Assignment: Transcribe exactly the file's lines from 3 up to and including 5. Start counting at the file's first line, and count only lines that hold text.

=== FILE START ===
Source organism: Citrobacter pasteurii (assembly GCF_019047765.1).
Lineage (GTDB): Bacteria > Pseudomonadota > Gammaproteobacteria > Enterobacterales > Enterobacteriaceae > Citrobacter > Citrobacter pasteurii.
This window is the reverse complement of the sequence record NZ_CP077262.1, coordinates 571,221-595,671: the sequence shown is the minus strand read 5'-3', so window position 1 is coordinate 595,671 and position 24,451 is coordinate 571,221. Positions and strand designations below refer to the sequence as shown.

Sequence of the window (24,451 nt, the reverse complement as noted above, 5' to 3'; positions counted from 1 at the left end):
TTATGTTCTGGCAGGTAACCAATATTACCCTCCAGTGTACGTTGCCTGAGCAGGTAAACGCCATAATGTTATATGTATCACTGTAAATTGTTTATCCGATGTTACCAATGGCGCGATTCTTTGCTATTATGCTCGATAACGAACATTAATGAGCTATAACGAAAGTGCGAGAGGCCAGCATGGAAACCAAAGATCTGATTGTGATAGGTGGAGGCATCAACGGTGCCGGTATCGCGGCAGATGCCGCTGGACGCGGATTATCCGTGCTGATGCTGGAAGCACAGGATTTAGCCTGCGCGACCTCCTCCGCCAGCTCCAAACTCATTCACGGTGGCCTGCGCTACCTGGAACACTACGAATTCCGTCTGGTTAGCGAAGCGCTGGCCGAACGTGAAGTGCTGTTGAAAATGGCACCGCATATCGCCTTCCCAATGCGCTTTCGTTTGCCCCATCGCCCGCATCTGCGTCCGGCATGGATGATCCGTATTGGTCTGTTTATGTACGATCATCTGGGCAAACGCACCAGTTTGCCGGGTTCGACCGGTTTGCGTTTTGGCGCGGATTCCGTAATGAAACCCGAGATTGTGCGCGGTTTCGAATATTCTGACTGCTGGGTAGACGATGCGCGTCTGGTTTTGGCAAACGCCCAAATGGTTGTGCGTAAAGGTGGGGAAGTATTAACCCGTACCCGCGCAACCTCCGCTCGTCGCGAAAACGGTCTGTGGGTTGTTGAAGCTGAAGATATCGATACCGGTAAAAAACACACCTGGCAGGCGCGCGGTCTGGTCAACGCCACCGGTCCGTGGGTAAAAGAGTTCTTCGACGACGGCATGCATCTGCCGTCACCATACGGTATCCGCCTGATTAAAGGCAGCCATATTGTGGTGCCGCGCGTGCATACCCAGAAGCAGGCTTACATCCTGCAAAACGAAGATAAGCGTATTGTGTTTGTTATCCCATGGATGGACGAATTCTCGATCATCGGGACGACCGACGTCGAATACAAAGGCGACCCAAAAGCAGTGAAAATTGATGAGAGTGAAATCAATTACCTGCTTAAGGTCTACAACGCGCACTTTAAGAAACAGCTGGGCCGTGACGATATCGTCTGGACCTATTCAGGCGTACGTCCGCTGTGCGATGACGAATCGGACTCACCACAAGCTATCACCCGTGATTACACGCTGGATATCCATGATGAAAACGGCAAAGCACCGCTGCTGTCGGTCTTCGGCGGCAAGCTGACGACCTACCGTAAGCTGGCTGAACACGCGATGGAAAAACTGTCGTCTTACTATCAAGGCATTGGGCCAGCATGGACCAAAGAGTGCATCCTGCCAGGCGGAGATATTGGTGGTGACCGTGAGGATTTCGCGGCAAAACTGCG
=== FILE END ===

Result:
This window is the reverse complement of the sequence record NZ_CP077262.1, coordinates 571,221-595,671: the sequence shown is the minus strand read 5'-3', so window position 1 is coordinate 595,671 and position 24,451 is coordinate 571,221. Positions and strand designations below refer to the sequence as shown.

Sequence of the window (24,451 nt, the reverse complement as noted above, 5' to 3'; positions counted from 1 at the left end):
TTATGTTCTGGCAGGTAACCAATATTACCCTCCAGTGTACGTTGCCTGAGCAGGTAAACGCCATAATGTTATATGTATCACTGTAAATTGTTTATCCGATGTTACCAATGGCGCGATTCTTTGCTATTATGCTCGATAACGAACATTAATGAGCTATAACGAAAGTGCGAGAGGCCAGCATGGAAACCAAAGATCTGATTGTGATAGGTGGAGGCATCAACGGTGCCGGTATCGCGGCAGATGCCGCTGGACGCGGATTATCCGTGCTGATGCTGGAAGCACAGGATTTAGCCTGCGCGACCTCCTCCGCCAGCTCCAAACTCATTCACGGTGGCCTGCGCTACCTGGAACACTACGAATTCCGTCTGGTTAGCGAAGCGCTGGCCGAACGTGAAGTGCTGTTGAAAATGGCACCGCATATCGCCTTCCCAATGCGCTTTCGTTTGCCCCATCGCCCGCATCTGCGTCCGGCATGGATGATCCGTATTGGTCTGTTTATGTACGATCATCTGGGCAAACGCACCAGTTTGCCGGGTTCGACCGGTTTGCGTTTTGGCGCGGATTCCGTAATGAAACCCGAGATTGTGCGCGGTTTCGAATATTCTGACTGCTGGGTAGACGATGCGCGTCTGGTTTTGGCAAACGCCCAAATGGTTGTGCGTAAAGGTGGGGAAGTATTAACCCGTACCCGCGCAACCTCCGCTCGTCGCGAAAACGGTCTGTGGGTTGTTGAAGCTGAAGATATCGATACCGGTAAAAAACACACCTGGCAGGCGCGCGGTCTGGTCAACGCCACCGGTCCGTGGGTAAAAGAGTTCTTCGACGACGGCATGCATCTGCCGTCACCATACGGTATCCGCCTGATTAAAGGCAGCCATATTGTGGTGCCGCGCGTGCATACCCAGAAGCAGGCTTACATCCTGCAAAACGAAGATAAGCGTATTGTGTTTGTTATCCCATGGATGGACGAATTCTCGATCATCGGGACGACCGACGTCGAATACAAAGGCGACCCAAAAGCAGTGAAAATTGATGAGAGTGAAATCAATTACCTGCTTAAGGTCTACAACGCGCACTTTAAGAAACAGCTGGGCCGTGACGATATCGTCTGGACCTATTCAGGCGTACGTCCGCTGTGCGATGACGAATCGGACTCACCACAAGCTATCACCCGTGATTACACGCTGGATATCCATGATGAAAACGGCAAAGCACCGCTGCTGTCGGTCTTCGGCGGCAAGCTGACGACCTACCGTAAGCTGGCTGAACACGCGATGGAAAAACTGTCGTCTTACTATCAAGGCATTGGGCCAGCATGGACCAAAGAGTGCATCCTGCCAGGCGGAGATATTGGTGGTGACCGTGAGGATTTCGCGGCAAAACTGCG